Fermoy Tourist Attractions
The little market town of Fermoy (Mainistir Fhear Muighe, "Abbey of the Plainsmen") lies inland from the Irish south coast between the foothills of the Knockmealdown and Nagles Mountains.The late Georgian Castle Hyde, which stands on the banks of the River Blackwater in the west of the town, was the ancestral home of Douglas Hyde, who was President of the Republic of Ireland from 1938 to 1945. There is excellent salmon and trout fishing, and angling competitions are regularly held in the area. There is also good coarse fishing; the Blackwater is the only river in Ireland in which roach are to be found. There are the remains of four castles on the banks of the river near the town.
The surroundings of Fermoy have many interesting sights.
Mitchelstown Caves, Mitchelstown
The north-south road (the N8) intersects with the N72, running east-west, in Fermoy. 10mi/16km north of the town on the N8 is Mitchelstown, a little country town with a creamery producing butter and cheese. It was an 18th C. planned town which expanded in the 19th C. Kingstown College (1780) is an attractive group of 18th C. buildings.7mi/11km northeast, in Tipperary county, are the Mitchelstown Caves. The Old Caves, which are difficult to access, provided a refuge for a 16th C. Earl of Desmond, who had a large price on his head. The New Caves, discovered in 1833, have fine stalagtitic formations; they can be seen on a guided tour (2mi/3km).
In hilly country 6mi/9.5km northwest of Mitchelstown, on the R665, we come to Labbamolaga, with the ruins of a modest Early English church (National Monument).
4.5mi/7km southeast of Fermoy is Castlelyons, with the remains of a 15th C. Carmelite friary (National Monument): a church, with a beautiful west doorway and tower, and other buildings.
A few miles east of Castlelyons, southeast of Fermoy, on a crag above the River Bride, stands a 14th C. tower house, Conna Castle (National Monument).
From Fermoy the N72 runs west, passing Ballyhooly Castle, to Mallow, an important sugar manufacturing center situated in the wooded valley of the Blackwater, a river well stocked with fish. In addition to good fishing the town has a golf course (18 holes) and a racecourse, and there is also hunting in the area. In the 18th and 19th C. Mallow was a much frequented spa, and still preserves something of the atmosphere of those days. It has a number of notable buildings - the Court House, the Market House, the picturesque half-timbered Clock House, some good 18th century dwelling houses and a few relics of its heyday as a fashionable spa, the old Spa House, the racecourse and the three gushing Springs in Fermoy Road. At the southeast end of the town are the ruins of Mallow Castle (16th C.: National Monument), with a small museum. Nearby are the remains of an earlier castle.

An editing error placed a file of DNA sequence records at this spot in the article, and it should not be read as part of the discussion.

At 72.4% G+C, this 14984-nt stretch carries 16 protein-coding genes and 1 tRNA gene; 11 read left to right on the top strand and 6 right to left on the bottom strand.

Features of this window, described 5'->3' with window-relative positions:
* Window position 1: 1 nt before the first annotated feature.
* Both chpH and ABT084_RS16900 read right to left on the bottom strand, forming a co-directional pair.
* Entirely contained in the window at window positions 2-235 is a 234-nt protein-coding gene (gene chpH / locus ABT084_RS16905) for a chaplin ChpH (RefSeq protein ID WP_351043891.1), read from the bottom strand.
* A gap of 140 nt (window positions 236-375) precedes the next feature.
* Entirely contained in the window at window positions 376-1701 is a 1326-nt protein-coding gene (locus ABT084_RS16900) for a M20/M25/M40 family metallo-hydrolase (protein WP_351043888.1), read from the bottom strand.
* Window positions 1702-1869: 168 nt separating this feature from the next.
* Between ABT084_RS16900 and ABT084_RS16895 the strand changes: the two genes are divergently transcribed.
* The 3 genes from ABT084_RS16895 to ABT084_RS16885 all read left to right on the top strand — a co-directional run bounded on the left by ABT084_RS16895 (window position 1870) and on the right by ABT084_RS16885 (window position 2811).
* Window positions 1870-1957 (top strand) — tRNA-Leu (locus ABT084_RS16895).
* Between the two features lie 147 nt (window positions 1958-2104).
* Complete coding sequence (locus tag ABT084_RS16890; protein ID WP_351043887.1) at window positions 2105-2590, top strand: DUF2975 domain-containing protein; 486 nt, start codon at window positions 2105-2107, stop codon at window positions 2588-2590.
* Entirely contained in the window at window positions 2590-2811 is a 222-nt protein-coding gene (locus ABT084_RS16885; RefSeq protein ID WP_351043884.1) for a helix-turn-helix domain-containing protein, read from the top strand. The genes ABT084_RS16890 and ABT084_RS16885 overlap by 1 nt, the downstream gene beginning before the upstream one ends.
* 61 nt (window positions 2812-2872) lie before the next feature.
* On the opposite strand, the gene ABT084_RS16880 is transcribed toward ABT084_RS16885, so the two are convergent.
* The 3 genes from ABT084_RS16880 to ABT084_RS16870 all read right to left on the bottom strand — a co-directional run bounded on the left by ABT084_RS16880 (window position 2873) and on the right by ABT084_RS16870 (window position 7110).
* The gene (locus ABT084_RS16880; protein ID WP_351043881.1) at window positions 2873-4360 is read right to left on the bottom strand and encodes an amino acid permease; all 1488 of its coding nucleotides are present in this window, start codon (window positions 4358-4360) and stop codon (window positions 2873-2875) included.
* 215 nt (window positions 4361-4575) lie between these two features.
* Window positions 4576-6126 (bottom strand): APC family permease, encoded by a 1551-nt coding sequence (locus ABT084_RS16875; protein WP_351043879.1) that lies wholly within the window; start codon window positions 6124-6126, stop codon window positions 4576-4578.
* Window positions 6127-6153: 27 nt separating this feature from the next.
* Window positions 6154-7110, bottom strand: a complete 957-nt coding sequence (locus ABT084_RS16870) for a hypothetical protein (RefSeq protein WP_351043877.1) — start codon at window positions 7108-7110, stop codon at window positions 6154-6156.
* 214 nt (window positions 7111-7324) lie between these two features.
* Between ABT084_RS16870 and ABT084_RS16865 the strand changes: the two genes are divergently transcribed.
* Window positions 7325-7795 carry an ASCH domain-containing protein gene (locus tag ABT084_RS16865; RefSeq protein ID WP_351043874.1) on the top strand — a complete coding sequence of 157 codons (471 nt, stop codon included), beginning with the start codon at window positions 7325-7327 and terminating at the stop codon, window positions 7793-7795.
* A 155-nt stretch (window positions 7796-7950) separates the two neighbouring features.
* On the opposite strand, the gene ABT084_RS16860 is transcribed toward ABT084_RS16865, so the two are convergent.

North of Mallow, on the N20, is Ballybeg Abbey (13th century: National Monument), with a very fine dovecot. The little town of Buttevant is close by.
North of Mallow, on the N20, is the little town of Buttevant, with a ruined church which belonged to a Franciscan friary (13th C.: National Monument); fine choir and crypt (underbuilding on a steep river bank). Ballybeg Abbey is close by.
This annual week-long festival takes place in early July. A traditional Irish fair, along with "baby" and "granny" beauty contests and other fun events fill the program.
A short distance to the northeast of Buttevant are the ruins of Kilcolman Castle, in which the poet Edmund Spenser (1552-99) lived for 13 years.
The little market town of Kanturk, 12mi/20km west of Mallow, has a large early 17th C. fortified house of the MacCarthys (National Monument). When news of the building of the castle reached England an order to cease work was issued; the castle has remained unfinished.9mi/15km northeast are the ruins of Liscarroll Castle (National Monument), a handsome tower house built in the 13th C. but much altered in later centuries; it is surrounded by a walled outer ward with defensive towers.
North of Kanturk on the R579, at Tullylease, are the ruins of a monastery of the 13th-15th C. (National Monument). It has a number of early gravestones built into the walls, including one on the east end of the church with fine ornament in the style of the eighth century "Book of Lindisfarne" and a Latin inscription.
Northwest of Fermoy on the R512 can be seen the Labbacallee Cairn (National Monument), an unusually large Neolithic wedge-shaped gallery grave with a rectangular main chamber and a smaller chamber to the rear. A short distance away is a roofless tomb.
A short distance from Labbacallee Cairn, to the northwest of Fermoy, we come to Glanworth, with an old 13-arched bridge over the River Funshion (view). In the surrounding area are a number of ruined castles on the banks of the river.
Wildlife Park, Doneraile
Doneraile has a wildlife park with 160 ha of parkland with mature groves of deciduous trees and herds of deer.